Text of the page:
In this investigation, a tunable PAS experimental setup for gas recognition with a DFB diode laser was proposed [15] and the structure diagram of the gas PAS detection system was shown in Figure 2. It can be clearly seen in Figure 2 that the main experimental platform consists of several components including laser controller, laser source, lock-in amplifier, frequency modulator, modulating chopper, pressure sensor, temperature sensor, microphone, and laser power meter.

Figure 2: The structure diagram of the gas PAS detection system.

As shown in Figure 2 a certain wavelength of infrared radiation light generated by the diode laser is modulated to a particular frequency of intermittent beams by a modulating chopper firstly and then is injected into the PA cell to excite the PA effect. Finally, the excited acoustic waves are detected by a microphone for gas recognition. For the purpose of minimizing the acoustic noise generated by wall absorption, a collimator is installed at the end of the laser so that the beams could be aligned with the longitudinal axis of the PA cell.

A butterfly shape DFB diode laser (NLK1L5GAAA, NEL Corporation, Japan) was selected as the laser source, which was mainly fabricated with InGaAsP material. The central wavelength of the DFB diode laser is 1.567 μm with a maximum power output of 20 mW, a narrow linewidth of 2 MHz, and a side-mode suppression ratio of 43 dB. The deviation of its radiation wavelength is not bigger than 1 nm under room temperature. The diode laser is operated at an amplitude-modulation mode, and its working temperature and injection current are controlled by a laser controller (ITC502, THORLABS Corporation, USA) to tune the emission wavelength. A mechanical modulating chopper (SR540, Stanford Research System Inc., Sunnyvale, CA, USA) was applied to obtain a particular frequency of intermittent beams and a microphone (EK-3024, Knowles Corporation, USA) was used to acquire the PA signal with a sensitivity of 22 mV/Pa. Finally the PA signal was measured using a lock-in amplifier (SR830, Stanford Research System Inc., Sunnyvale, CA, USA).

The PA cell is the core of the gas PAS detection system, and its performance has a significant influence on the sensitivity and stability of the experimental system [16]. In our test the PA cell is made of stainless steel which has a high heat conduction coefficient. And it is designed as a first longitudinal resonant mode and the physical figure and the longitudinal section drawing of the PA cell are shown in Figures 3 and 4. One can clearly see from Figures 3 and 4 that the PA cell mainly contains five departments: a cylindrical resonator cavity, two Brewster windows, and two buffer volumes. The length and width of the resonator cavity are 120 mm and 6 mm, respectively, and 60 mm and 30 mm for the length and radius of the buffer volume, separately. The theoretical resonance frequency, quality factor, and cell constant of the PA cell in our experiment are calculated to be about 1395.7 Hz, 32.8, and 3775.35 Pa·cm/W.

Figure 3: The physical figure of the fabricated PA cell.
Figure 4: The longitudinal section drawing of the PA cell.

3. Results and Discussion

3.1. The Molecular Spectral Line of Carbon Monoxide

Gas detection with the PAS system mainly depends on the wavelength of the radiation light source; thus the radiation wavelength of the DFB diode laser should be well-matched with the characteristic spectrum line of the target gas [6]. The basic principles [14] for choosing the characteristic wavelengths of CO gas are as follows.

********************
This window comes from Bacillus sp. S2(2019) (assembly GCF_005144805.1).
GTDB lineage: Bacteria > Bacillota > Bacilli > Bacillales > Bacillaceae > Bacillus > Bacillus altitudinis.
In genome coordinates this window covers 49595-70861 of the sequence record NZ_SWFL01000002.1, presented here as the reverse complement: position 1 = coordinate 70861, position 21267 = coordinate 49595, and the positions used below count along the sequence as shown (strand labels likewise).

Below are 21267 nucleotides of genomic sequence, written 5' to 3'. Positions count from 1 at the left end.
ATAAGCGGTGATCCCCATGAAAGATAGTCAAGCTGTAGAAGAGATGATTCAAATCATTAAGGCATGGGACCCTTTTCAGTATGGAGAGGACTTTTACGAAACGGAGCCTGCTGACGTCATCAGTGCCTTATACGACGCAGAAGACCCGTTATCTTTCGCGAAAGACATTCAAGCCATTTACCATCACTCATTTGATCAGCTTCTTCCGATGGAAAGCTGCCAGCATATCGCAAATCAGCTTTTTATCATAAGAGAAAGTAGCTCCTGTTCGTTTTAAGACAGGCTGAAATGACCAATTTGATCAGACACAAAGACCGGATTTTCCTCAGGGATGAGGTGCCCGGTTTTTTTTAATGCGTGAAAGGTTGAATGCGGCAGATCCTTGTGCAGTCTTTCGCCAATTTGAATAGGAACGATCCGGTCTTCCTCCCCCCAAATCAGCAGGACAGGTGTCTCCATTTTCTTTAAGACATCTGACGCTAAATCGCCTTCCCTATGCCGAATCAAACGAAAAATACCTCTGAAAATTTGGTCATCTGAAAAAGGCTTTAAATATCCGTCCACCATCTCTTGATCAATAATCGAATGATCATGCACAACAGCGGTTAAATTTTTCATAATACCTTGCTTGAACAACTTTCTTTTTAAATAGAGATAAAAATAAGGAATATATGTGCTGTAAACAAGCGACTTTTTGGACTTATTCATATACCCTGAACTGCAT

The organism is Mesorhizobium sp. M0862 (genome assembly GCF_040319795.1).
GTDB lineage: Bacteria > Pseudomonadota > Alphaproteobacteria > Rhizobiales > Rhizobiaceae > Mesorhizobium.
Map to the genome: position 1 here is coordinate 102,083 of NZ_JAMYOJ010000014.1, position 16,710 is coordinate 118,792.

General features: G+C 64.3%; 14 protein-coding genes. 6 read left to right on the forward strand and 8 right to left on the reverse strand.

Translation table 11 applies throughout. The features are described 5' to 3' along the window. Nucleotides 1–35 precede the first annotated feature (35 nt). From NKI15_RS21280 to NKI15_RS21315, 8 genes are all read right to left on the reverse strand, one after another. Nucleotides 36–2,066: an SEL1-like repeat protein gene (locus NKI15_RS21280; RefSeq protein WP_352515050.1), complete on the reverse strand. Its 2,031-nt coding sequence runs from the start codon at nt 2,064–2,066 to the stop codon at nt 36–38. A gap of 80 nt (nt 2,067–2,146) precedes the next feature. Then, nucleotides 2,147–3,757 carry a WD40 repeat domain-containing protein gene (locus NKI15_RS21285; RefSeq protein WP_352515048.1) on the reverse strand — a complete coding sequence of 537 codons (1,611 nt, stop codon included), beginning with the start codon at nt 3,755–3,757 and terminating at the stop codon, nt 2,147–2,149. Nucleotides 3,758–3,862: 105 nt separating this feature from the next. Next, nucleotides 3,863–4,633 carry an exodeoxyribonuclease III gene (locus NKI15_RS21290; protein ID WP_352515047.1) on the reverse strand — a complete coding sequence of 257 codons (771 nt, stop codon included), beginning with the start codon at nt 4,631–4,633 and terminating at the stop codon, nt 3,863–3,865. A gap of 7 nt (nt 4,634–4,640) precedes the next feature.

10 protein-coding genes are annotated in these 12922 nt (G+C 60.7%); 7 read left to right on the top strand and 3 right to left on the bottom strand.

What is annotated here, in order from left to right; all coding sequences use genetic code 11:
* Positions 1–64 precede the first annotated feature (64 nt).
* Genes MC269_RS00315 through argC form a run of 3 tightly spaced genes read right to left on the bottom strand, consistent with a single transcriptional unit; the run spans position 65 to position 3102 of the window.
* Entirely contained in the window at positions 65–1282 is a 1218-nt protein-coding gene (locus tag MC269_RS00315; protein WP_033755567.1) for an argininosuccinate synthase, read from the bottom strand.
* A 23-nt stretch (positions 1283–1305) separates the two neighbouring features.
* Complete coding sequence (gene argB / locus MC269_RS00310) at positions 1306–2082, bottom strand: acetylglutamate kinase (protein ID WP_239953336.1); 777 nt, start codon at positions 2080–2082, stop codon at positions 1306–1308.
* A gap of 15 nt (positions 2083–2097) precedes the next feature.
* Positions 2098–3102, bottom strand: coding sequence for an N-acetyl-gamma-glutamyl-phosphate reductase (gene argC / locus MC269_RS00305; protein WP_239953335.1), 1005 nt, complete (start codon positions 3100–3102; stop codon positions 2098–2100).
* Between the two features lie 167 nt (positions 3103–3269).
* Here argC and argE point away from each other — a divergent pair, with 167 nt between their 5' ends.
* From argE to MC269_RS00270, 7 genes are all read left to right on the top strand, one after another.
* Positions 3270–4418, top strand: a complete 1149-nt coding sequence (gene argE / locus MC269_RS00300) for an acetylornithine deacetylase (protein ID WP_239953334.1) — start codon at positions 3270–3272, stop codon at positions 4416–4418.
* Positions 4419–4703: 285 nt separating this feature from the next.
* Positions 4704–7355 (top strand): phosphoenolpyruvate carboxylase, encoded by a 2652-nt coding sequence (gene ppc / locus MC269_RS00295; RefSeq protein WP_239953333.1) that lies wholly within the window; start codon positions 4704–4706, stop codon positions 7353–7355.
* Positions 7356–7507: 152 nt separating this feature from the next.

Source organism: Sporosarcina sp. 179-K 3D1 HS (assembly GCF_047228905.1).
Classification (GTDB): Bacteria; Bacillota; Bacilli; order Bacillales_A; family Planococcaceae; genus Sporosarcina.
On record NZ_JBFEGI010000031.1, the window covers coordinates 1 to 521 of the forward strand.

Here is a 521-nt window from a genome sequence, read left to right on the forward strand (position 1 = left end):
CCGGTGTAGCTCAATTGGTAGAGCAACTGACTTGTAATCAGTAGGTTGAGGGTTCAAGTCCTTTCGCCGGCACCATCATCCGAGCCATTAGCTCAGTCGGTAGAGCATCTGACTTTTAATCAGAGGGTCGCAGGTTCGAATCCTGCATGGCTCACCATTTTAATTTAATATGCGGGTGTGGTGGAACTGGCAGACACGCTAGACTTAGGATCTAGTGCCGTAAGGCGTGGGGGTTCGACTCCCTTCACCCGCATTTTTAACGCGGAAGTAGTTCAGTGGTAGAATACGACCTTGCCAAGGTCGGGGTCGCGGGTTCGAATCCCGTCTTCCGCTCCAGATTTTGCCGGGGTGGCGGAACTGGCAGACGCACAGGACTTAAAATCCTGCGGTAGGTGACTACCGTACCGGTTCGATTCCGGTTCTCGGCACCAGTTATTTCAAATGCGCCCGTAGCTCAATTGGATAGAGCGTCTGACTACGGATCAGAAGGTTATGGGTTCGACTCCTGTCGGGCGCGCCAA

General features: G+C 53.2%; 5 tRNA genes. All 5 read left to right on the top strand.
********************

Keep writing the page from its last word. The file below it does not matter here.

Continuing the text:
All characteristic wavelengths should be covered in the spectrum output range of the radiation source. Cross-interference between CO gas and the potential interface gases (other characteristic fault gases dissolved in transformer oil and impurity gases) should be avoided or decreased as much as possible. And the characteristic wavelength should be chosen at a stronger adsorption place.

Combined with the HITRAN 2008 molecular spectroscopic database [17], we calculated the near infrared spectra of CO gas using the line-by-line integral method. Figure 5 shows the calculating result of CO gas with the temperature of 300 K, the pressure of 0.1 MPa, and concentration of 1000 μL/L.

Figure 5: The characteristic absorption lines of CO in the spectral range of 6350~6400 cm−1.

According to the selecting guidelines of gas characteristic absorption lines, the line at 6380.3012 cm−1 (1.567 μm) with an intensity of  cm−1 (molecule·cm−2) was chosen as the characteristic absorption line of CO gas in the following experiments. Meanwhile, no obvious spectral absorption has been observed at 1.567 μm for other fault gases dissolved in transformer oil, implying an excellent selection absorption line for CO detection.

3.2. The PAS Performances of Carbon Monoxide

Since the PA cell is sealed during the whole measurement, a variation of the CO gas pressure will directly change the gas PA signal immediately. The influence of gas pressure to PA signal is mainly by means of the change of gas molecular absorption coefficient. Figure 6 shows the PA signal of CO gas as a function of gas pressure ranging from 0.03 MPa to 0.12 MPa, where the power of the DFB diode laser was operated at 13.7 mW with a radiation wavelength of 1.567 μm, atmospheric temperature of 300 K, and CO gas concentration of 10000 μL/L. As shown in Figure 6, the PA signal increases rapidly first in linearity with increasing the gas pressure below 0.08 MPa and nearly reaches saturation at 0.10 MPa. This is mainly due to the variation of the gas molecular absorption spectrum broadening under different pressure. Therefore, if the gas pressure could be controlled and maintained equal to and higher than 0.1 MPa, the influence of the gas pressure to PA signal will be eliminated nearly. The saturated PA signal to 10000 μL/L of CO gas under the current condition is about 28.56 μV.

Figure 6: The PA signal versus CO gas pressure ranging from 0.03 to 0.12 MPa.

Temperature is another significance influence factor to the PA signal. A standard concentration of CO gas was injected into the PA cell slowly in a dynamic flow way under various operating temperature to investigate the PA signal versus operating temperature. In the whole test period, the gas pressure was kept at 0.1 MPa, the integration time of the lock-in amplifier was set as 1 s, and the power of the DFB diode laser was maintained at 13.7 mW. As shown in Figure 7, the PA signal increases firstly and reaches its maximum value and then decreases rapidly with the further increasing operating temperature. These results indicate that the chopping frequency should be adjusted timely according to operating temperature during the PAS experiment to obtain the maximum PA signal.